Review: The Brood (1979)

Bleak and horrifying, David Cronenberg started strong with this The Brood.

Wow. That’s all. Wow. The depths of David Cronenberg‘s combined body of work – ‘body’ being the operative word – knows no limits. No matter how far back one goes into his oeuvre, you will always find a gem. His is a pretty much unbroken streak of great film after great film, and yet he remains relatively unknown to the public en masse. Sure, he’s had brushes with mainstream popularity – his recent Cosmopolis attracted confused reactions from the Twihards, given its casting of Robert Pattinson – but he as a director is nigh untouchable.

The Brood is early Cronenberg, but he’d been directing films for ten years at this point. He made Shivers four years previously, so he was on something of a roll when he brought this out. That he got Oliver Reed to take a role as Dr. Hal Raglan is all the more impressive, given the relatively niche genre he worked in at that time. He made Scanners a year later, in 1980, which solidified his place in the genre and, maybe, was so good that it overshadowed this film. That doesn’t mean it’s not great though, not at all. It is still horrible after all these years.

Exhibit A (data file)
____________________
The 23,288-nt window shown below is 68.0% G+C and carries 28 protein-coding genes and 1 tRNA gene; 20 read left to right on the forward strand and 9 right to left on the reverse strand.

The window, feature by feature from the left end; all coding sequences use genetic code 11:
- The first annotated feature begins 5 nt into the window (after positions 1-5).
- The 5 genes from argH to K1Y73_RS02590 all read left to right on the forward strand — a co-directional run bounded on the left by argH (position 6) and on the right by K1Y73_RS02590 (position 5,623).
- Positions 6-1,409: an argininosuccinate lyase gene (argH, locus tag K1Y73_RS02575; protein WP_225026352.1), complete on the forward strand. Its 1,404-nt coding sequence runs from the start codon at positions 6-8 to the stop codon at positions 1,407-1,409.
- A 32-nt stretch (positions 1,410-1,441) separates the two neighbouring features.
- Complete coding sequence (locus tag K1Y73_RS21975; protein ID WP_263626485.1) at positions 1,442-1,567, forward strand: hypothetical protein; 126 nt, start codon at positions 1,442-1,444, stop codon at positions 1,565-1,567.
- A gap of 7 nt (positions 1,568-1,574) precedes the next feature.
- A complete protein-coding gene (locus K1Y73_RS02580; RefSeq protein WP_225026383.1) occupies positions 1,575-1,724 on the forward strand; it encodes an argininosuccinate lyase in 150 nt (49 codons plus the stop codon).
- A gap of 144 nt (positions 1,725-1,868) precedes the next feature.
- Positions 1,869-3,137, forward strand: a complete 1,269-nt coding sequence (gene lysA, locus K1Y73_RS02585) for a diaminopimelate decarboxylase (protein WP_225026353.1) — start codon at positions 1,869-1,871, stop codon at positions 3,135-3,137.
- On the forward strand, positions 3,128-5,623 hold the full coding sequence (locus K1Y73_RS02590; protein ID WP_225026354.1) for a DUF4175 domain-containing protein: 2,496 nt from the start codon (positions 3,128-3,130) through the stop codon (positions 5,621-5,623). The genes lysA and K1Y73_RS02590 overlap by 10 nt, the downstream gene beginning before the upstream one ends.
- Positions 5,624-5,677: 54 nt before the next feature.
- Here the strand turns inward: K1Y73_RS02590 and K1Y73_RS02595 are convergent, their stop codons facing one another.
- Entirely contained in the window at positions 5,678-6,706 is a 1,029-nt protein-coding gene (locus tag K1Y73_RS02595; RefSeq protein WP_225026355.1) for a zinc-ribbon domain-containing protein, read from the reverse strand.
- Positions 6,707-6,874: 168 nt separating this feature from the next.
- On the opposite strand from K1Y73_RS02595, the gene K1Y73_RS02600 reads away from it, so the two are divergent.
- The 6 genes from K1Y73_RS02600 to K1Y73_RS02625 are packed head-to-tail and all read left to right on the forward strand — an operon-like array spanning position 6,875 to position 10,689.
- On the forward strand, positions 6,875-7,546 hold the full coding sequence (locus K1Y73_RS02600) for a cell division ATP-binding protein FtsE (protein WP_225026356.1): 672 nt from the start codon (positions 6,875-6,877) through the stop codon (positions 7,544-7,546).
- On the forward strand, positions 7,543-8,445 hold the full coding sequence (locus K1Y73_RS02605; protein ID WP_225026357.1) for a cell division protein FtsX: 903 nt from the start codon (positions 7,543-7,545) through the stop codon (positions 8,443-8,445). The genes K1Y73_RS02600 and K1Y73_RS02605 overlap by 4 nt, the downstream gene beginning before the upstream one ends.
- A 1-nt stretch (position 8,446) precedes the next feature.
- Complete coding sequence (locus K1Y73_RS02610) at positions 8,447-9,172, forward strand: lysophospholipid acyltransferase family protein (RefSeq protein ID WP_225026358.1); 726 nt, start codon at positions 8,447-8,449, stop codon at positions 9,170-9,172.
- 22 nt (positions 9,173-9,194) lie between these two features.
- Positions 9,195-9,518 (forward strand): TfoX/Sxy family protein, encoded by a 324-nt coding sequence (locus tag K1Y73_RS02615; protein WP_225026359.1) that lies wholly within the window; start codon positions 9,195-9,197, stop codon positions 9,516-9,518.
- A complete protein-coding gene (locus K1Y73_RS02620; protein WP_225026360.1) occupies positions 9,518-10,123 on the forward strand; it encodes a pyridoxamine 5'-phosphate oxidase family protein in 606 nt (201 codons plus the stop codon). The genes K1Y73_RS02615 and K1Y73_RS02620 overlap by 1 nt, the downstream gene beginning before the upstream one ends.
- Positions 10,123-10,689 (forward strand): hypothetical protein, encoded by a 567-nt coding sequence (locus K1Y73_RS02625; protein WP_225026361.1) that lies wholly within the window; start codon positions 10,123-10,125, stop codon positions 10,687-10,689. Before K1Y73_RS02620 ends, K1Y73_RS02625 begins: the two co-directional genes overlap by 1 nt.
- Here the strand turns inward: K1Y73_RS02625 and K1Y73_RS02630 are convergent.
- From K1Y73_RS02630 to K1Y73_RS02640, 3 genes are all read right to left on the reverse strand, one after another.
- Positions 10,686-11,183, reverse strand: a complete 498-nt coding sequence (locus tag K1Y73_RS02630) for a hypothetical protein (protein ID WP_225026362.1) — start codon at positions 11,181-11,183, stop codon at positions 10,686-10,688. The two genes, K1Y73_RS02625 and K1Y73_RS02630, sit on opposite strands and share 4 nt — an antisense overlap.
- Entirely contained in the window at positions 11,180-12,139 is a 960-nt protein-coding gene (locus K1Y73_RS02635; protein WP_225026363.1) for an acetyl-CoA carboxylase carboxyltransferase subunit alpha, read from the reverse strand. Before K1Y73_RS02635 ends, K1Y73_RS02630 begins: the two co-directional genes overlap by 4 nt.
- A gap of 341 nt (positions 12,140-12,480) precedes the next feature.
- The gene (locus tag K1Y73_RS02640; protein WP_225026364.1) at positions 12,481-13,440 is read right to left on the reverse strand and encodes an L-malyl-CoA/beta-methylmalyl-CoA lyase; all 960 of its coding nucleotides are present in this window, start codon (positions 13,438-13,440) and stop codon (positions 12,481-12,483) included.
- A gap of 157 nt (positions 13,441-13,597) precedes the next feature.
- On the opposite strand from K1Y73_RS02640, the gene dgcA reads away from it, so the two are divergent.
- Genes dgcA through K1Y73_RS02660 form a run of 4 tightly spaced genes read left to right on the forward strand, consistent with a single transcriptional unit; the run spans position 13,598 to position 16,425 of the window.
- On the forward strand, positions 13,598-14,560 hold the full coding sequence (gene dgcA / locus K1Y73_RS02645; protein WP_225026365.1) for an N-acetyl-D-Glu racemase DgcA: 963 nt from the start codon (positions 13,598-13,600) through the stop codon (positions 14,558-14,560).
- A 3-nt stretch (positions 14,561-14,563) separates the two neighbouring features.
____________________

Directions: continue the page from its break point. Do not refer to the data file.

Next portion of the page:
So, there’s a few murders, committed by a dwarf-like creature that goes on to terrorise the town. Is it anything to do with the secret treatments that Frank Carveth’s ex-wife Nola is undergoing at the mysterious Somafree Institute of Psychoplasmics, led by Dr Hal Raglan? Possibly.

Regarding the creature – there’s a series of revelations that come out during the course of the film, which leads up to a completely unexpected and genuinely disgusting finale. It’d be a real shame to spoil it, because it’s just that good. Suffice to say, you will be appalled.

The atmosphere hangs heavy over the film – this is vintage horror, the kind that just doesn’t get made today. It relies on practical special effects, mood, and the creepiest music imaginable. This is on a par with The Shining for sheer crawling horror, the kind that makes you want to wriggle out of your own itching skin, so tense is this film. Like spiders crawling all over your body, but in a fun and exciting way.

Is it worth your time? Yes. Yes it is. Second Sight’s Blu-ray release of the film brings what happens on screen into your brain with an all new detail, granting you the full horror that was previously only accessible to those who saw it in the cinema. Go buy it, and hate yourself for watching it when you try to sleep afterwards.

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